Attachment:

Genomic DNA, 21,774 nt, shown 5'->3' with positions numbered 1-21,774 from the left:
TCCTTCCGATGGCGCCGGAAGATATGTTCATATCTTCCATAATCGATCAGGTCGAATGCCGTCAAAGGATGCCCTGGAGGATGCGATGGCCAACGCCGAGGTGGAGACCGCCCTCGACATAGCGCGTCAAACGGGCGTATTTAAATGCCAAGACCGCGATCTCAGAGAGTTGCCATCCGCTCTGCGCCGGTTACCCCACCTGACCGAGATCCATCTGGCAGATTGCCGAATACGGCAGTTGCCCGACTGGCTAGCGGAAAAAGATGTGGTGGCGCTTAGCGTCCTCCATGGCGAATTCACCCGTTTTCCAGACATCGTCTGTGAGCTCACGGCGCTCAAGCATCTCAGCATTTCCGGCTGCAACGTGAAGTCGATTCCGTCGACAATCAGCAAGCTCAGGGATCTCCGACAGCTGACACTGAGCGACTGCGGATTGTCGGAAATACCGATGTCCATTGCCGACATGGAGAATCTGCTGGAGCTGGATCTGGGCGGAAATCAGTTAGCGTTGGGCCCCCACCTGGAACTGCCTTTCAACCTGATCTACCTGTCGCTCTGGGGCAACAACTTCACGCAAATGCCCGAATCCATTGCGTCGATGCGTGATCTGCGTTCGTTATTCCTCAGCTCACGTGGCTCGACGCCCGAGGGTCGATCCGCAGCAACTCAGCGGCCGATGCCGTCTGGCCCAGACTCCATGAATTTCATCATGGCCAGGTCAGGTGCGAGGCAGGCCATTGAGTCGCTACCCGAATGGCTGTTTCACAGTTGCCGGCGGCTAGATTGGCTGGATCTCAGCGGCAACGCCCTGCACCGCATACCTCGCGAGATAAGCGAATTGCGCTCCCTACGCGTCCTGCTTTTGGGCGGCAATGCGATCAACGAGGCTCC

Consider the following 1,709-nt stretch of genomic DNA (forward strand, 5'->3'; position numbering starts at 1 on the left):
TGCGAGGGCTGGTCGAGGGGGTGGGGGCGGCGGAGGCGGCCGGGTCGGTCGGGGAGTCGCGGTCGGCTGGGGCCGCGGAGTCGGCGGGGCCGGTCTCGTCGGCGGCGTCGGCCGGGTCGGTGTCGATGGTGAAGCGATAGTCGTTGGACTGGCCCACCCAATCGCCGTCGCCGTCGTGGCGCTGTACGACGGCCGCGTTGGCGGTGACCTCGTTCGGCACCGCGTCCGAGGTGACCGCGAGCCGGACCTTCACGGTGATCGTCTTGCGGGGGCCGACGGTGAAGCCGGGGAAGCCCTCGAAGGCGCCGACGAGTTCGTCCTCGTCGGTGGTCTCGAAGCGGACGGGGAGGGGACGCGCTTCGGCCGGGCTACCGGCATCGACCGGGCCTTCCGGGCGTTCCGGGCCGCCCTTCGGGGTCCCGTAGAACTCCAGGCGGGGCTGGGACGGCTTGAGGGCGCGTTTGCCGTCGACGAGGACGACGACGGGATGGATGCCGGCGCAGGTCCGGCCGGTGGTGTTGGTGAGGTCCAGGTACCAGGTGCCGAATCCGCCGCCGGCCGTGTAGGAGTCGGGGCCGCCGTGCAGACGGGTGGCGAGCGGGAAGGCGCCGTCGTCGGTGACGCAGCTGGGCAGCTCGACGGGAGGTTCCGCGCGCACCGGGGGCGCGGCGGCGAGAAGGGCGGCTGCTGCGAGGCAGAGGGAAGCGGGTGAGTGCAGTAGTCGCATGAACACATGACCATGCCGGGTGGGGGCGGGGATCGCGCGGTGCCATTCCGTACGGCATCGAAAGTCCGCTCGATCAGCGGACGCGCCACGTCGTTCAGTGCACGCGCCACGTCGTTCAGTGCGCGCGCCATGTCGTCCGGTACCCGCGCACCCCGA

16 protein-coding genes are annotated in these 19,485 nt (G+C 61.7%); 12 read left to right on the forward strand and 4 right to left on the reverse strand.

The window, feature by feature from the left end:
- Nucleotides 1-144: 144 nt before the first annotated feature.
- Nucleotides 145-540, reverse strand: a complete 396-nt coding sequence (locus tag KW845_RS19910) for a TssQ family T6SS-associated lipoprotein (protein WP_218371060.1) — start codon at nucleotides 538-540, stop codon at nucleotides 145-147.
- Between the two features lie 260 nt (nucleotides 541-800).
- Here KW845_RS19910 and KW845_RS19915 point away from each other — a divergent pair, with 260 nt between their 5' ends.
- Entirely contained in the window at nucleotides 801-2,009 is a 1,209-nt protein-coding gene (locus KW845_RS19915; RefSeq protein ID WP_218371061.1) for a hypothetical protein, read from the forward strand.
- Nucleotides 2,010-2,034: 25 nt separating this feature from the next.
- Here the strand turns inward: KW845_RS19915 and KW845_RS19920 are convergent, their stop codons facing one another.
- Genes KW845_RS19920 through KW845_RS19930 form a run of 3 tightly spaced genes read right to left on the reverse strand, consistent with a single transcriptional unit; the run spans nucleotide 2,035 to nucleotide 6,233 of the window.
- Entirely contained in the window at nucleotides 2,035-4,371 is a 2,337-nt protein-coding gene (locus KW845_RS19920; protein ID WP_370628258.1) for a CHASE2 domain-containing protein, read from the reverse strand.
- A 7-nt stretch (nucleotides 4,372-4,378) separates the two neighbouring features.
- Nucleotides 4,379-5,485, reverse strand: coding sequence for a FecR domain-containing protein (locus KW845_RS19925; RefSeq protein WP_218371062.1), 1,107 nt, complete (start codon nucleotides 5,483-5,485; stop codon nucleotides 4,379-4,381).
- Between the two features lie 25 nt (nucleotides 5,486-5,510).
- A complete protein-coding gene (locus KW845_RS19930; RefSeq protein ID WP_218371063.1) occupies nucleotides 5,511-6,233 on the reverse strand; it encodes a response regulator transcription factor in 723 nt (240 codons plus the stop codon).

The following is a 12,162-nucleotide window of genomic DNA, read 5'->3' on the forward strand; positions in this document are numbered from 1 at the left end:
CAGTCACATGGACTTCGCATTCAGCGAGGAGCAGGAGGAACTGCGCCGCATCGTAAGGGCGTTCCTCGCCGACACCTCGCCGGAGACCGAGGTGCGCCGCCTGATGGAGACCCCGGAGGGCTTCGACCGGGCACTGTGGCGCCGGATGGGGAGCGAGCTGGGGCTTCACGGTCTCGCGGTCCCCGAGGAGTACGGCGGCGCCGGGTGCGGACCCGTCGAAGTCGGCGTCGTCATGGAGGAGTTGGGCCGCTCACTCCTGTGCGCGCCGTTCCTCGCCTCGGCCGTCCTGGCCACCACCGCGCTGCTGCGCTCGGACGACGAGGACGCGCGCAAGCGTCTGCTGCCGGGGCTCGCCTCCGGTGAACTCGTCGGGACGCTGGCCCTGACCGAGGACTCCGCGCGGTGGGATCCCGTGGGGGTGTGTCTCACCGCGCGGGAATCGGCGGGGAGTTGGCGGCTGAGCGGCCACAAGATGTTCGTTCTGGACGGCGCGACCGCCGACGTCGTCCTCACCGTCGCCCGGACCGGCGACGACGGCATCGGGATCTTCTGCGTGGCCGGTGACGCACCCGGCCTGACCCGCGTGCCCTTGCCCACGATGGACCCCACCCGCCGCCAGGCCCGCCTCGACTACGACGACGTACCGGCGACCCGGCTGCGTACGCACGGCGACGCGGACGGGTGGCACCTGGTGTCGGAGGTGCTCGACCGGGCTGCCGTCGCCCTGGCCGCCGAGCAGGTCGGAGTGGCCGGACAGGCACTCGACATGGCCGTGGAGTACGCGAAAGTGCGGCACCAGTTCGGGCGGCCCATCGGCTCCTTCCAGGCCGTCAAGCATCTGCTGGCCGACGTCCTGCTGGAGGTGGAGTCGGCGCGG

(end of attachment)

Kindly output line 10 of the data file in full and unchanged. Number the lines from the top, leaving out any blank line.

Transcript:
- Here KW845_RS19910 and KW845_RS19915 point away from each other — a divergent pair, with 260 nt between their 5' ends.